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What is a meal without dessert? (The answer: sad) I was able to try all three of their sorbet flavors that rotate, Strawberry-yuzu, Blueberry-ginger, and Mango. I would venture to say that the strawberry and blueberry are made in house while the mango is store-bought. Either way, they were all delicious; the strawberry and blueberry were amazing and the addition of the yuzu and ginger made them undeniably the best sorbet I’ve ever had.

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LE: “Dessert, the showstopper of all showstoppers. Folks, on this night the stars aligned and the culinary Gods above sent to earth the perfect post-dinner treat. The TK Avocado Panna Cotta. I don’t think I can effectively do this dessert justice through any description, but if you ask Gillian, there was very little talking and a whole lot of om-nom. Fresh avocado custard, similar to flan, was perfectly sweet with a subtle hint of that avocado flavor. Served alongside this was a mango chutney of sorts with fresh mint, and peanut chocolate cookie crumbs. What kind of mad world do we live in? I never would have expected this to be as good as it was, but it blew my mind and left me wanting seconds. Cheers to good food.”

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Overall, I was impressed with Zengo. The service was impeccable (thanks Ryan!) and they were more than happy to accommodate two diets into one perfectly presented meal. The tofu alone makes me dream about returning. I look forward to what Sandoval’s next culinary mash-up will be.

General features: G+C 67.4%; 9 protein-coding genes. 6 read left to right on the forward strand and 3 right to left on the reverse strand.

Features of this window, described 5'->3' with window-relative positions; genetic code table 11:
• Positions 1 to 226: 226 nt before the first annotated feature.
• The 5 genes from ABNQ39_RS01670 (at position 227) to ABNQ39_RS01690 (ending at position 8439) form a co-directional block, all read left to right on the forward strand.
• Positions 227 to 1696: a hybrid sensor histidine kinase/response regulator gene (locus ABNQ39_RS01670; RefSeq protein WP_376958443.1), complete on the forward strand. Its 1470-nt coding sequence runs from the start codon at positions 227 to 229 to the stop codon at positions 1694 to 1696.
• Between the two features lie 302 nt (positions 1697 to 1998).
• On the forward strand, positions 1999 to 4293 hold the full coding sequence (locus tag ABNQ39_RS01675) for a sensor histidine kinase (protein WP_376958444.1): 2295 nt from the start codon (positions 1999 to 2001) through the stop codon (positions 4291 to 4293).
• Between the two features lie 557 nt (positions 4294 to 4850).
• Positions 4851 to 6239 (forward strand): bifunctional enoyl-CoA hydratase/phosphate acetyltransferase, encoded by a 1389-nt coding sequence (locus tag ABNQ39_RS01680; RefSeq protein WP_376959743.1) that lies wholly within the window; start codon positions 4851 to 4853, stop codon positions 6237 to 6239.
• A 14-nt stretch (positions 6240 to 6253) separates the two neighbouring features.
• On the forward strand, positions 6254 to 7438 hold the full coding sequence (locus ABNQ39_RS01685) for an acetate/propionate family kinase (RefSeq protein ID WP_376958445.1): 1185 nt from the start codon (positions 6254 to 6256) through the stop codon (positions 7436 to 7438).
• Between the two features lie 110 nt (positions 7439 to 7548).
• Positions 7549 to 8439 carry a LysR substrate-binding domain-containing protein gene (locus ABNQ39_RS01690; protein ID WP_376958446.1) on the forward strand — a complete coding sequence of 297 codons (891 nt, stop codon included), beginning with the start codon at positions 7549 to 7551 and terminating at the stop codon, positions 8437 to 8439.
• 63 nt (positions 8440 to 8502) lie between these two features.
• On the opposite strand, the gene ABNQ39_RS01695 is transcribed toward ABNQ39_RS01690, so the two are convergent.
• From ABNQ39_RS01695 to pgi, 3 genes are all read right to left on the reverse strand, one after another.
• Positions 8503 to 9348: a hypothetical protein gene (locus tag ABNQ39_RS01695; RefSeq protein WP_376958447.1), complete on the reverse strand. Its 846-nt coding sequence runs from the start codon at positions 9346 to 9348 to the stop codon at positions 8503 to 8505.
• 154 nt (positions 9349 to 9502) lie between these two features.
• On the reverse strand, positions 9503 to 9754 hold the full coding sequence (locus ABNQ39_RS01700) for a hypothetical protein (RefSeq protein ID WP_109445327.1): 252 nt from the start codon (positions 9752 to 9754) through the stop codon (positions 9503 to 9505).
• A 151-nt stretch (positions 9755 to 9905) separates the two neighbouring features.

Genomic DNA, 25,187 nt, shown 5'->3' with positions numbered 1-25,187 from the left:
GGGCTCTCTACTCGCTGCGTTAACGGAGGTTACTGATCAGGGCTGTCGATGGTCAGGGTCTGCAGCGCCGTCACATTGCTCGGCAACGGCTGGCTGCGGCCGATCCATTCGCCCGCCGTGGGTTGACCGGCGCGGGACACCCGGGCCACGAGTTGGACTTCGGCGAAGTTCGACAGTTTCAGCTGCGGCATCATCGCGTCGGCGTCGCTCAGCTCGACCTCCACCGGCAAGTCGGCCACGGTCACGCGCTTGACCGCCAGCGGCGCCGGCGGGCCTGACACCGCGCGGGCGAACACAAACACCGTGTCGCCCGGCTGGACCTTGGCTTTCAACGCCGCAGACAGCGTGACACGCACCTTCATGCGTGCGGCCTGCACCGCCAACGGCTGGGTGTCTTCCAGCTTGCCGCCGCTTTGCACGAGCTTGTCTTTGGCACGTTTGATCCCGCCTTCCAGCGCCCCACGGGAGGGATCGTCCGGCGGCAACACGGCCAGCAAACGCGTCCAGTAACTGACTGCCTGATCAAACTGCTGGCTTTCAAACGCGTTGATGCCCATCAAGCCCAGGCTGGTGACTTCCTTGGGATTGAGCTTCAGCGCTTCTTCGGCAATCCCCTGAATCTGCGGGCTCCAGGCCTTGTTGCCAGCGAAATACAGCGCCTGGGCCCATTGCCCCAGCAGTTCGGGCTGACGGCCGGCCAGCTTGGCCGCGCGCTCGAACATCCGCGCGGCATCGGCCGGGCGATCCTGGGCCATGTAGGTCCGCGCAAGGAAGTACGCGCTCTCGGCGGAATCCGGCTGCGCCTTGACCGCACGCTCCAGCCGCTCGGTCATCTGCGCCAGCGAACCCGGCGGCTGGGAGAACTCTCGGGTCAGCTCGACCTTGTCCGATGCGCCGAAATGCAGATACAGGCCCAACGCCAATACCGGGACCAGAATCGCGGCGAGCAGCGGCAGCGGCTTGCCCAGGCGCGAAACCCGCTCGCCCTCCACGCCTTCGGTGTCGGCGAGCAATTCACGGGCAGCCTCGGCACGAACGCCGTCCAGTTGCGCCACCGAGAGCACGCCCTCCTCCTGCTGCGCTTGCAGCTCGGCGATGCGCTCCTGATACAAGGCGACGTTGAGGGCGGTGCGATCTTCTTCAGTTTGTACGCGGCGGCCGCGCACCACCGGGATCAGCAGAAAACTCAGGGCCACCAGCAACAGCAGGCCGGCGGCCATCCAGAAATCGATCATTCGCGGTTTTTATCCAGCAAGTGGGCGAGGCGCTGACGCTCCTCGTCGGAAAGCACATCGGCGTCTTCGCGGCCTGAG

Greece makes its mark on the Beaches with Trinity Taverna

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Originally posted to Ama’s twice-weekly column on Toronto Is Awesome.

It is not often that food has brought me out to the East End, but on this cold blustery night – Yuli and I decided to make the trek to an oasis hidden within a beachfront restaurant property with promises of authentic Greek food stylings. That place was Trinity Taverna.

Owned and operated by Peter Morentzos of Morentzos Restaurant Group and Danny and George Foulidis, the team has spared no expense at making this expansive (600 seated) restaurant with stunning lakefront views pleasing to both the eyes and stomach.

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Upon entry, you’re greeted by bold Mediterranean colours and a gorgeous ceiling made-up from thousands of birch branches, creating a Greek villa feel. The bench seating comes equipped with glorious pillows and a beautiful view of the open-kitchen. Beside the kitchen, you’ll notice the fresh seafood counter, whom Peter Morentzos told us shipped in fresh almost daily. They also have a very expansive wine list, including many Greek wines. If you’re uncertain of which wines to pair or have never had a Greek wine, not to fear — their sommelier is very wise and knowledgeable in all things Greece and wine. For example, he treated us to a beautiful red (Boutari Naoussa Xinomavro), which just made the top 100 of the Wine Enthusiast list.

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Chef Pierre Restivo and his kitchen team turns each ingredient into journey through the roads of Greece. For our appetizers, we were delighted with the Trilogy of Spreads, which included six different tastes such as house-made tzatziki (using a goat-milk yogurt, bringing out a smoothy richness and tang), tarama (smoked salmon, caviar and garlic) and htipiti (feta and spicy red pepper). Each of the dips had their own richness and I was seriously considering asking the kitchen to send me with a vat home. Alas: I did not work up the courage to do so. If only snacking at home could be this — elegant.